Of course, detractors of raising taxes on the wealthy would also point to the fact that those countries' economies are largely growing at slower rates than the United States. And, even outside the U.S., governments have not had an easy path when attempting major tax hikes. France faced resistance when former President Francois Hollande tried to raise the tax rate on millionaires to 75 percent. The country abandoned the idea in 2014.
Tax policy changes, particularly hiking rates on the wealthy, are the most common tools proposed to reduce the income and wealth gulfs while funding social programs. Opponents of tax increases say they will not only hamper economic growth, but also discourage entrepreneurs from innovating.
For instance, Warren's team says her "wealth tax," which would apply to people with more than $50 million in assets, is projected to raise $2.75 trillion over a decade. That revenue, under the proposal, would then be put toward programs such as child care, student loan forgiveness and green energy.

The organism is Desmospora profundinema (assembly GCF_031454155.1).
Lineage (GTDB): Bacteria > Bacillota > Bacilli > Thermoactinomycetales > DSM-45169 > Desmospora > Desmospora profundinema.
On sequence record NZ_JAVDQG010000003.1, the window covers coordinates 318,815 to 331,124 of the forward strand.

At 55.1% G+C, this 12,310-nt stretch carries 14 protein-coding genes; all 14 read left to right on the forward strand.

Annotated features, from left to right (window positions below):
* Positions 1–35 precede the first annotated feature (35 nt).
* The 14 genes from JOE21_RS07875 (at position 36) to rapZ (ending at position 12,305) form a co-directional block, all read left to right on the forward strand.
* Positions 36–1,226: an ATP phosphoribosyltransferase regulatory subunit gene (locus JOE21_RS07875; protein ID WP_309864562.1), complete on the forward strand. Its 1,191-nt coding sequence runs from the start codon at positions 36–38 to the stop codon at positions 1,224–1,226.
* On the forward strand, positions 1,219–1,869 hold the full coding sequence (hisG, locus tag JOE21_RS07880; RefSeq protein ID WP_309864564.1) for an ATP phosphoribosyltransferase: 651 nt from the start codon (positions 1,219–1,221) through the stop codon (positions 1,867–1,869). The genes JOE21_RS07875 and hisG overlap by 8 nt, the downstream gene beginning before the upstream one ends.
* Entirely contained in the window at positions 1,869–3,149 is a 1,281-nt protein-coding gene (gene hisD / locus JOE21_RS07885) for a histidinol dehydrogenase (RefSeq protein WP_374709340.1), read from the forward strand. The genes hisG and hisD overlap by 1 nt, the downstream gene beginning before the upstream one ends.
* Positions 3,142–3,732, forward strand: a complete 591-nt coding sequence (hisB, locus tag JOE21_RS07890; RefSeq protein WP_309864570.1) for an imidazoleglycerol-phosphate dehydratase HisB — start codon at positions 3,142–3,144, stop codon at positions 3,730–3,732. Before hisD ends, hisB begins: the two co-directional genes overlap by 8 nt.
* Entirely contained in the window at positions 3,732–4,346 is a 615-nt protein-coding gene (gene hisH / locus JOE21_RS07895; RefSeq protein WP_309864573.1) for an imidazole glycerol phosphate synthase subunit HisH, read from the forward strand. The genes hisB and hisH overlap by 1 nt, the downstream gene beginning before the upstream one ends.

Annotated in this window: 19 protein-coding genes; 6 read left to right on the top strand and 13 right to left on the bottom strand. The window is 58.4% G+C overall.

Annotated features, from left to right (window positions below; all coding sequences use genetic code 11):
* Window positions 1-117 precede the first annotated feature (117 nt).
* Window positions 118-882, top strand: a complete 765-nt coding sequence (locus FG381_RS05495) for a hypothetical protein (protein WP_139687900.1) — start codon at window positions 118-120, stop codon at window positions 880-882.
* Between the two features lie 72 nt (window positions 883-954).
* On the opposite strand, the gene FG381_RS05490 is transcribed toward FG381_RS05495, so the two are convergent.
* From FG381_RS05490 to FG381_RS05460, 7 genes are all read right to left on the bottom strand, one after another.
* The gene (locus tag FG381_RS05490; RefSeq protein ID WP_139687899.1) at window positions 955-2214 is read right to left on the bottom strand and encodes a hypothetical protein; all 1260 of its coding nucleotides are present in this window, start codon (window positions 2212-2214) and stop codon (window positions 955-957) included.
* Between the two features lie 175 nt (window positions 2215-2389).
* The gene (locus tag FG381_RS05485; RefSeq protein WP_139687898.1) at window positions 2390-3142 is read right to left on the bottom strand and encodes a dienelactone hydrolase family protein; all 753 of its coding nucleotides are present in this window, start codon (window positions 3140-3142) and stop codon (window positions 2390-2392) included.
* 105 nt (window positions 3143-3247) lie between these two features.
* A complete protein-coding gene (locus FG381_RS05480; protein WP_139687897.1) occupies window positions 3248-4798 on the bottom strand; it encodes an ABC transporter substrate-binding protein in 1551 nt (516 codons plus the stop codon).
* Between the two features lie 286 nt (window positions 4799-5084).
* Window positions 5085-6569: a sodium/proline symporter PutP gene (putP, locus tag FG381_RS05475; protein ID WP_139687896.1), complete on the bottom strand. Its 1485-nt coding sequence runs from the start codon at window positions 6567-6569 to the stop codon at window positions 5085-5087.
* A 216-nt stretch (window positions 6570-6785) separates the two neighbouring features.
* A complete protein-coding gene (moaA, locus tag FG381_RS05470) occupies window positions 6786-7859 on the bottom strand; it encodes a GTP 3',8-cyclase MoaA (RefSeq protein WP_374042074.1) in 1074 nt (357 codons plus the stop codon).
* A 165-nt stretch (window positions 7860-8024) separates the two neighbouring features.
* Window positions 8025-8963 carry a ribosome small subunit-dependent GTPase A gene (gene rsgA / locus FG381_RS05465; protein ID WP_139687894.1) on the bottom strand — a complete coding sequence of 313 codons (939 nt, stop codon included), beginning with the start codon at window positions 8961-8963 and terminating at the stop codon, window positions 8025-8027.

The calls for a higher marginal tax rate, bigger estate tax or wealth tax follow years of wealth concentration by the upper reaches of American society. The plans offered by Warren, Ocasio-Cortez and Sanders would work differently and potentially cause different outcomes, but they fit into a broader debate about how much the richest Americans should owe.
Concerns about the assets amassed by the so-called 1 percent helped to drive the ascents of Warren and later Ocasio-Cortez. Sanders rode rhetoric about inequality to a strong showing in the 2016 Democratic presidential primary, while even Trump pledged to raise his own taxes as a candidate. (It's not clear whether this happened, as the president has broken with tradition and refused to release his tax returns.)
The top 1 percent of earners in the United States took in about 20 percent of the income in the United States in 2016, up from 11 percent in 1980, according to the 2018 World Inequality Report written by Saez, Zucman, Piketty and others. At the same time, the income share of the bottom 50 percent of Americans dropped to about 13 percent in 2016 from just above 20 percent in 1980.
In a recent letter to Warren outlining the case for a wealth tax, Saez and Zucman wrote that "one of the key motivations for introducing a progressive wealth tax is to curb the growing concentration of wealth." They noted that the top 0.1 percent's share of wealth climbed to about 20 percent in recent years from 7 percent in the late 1970s. The wealth held by the bottom 90 percent of Americans has dipped from about 35 percent to 25 percent in that span.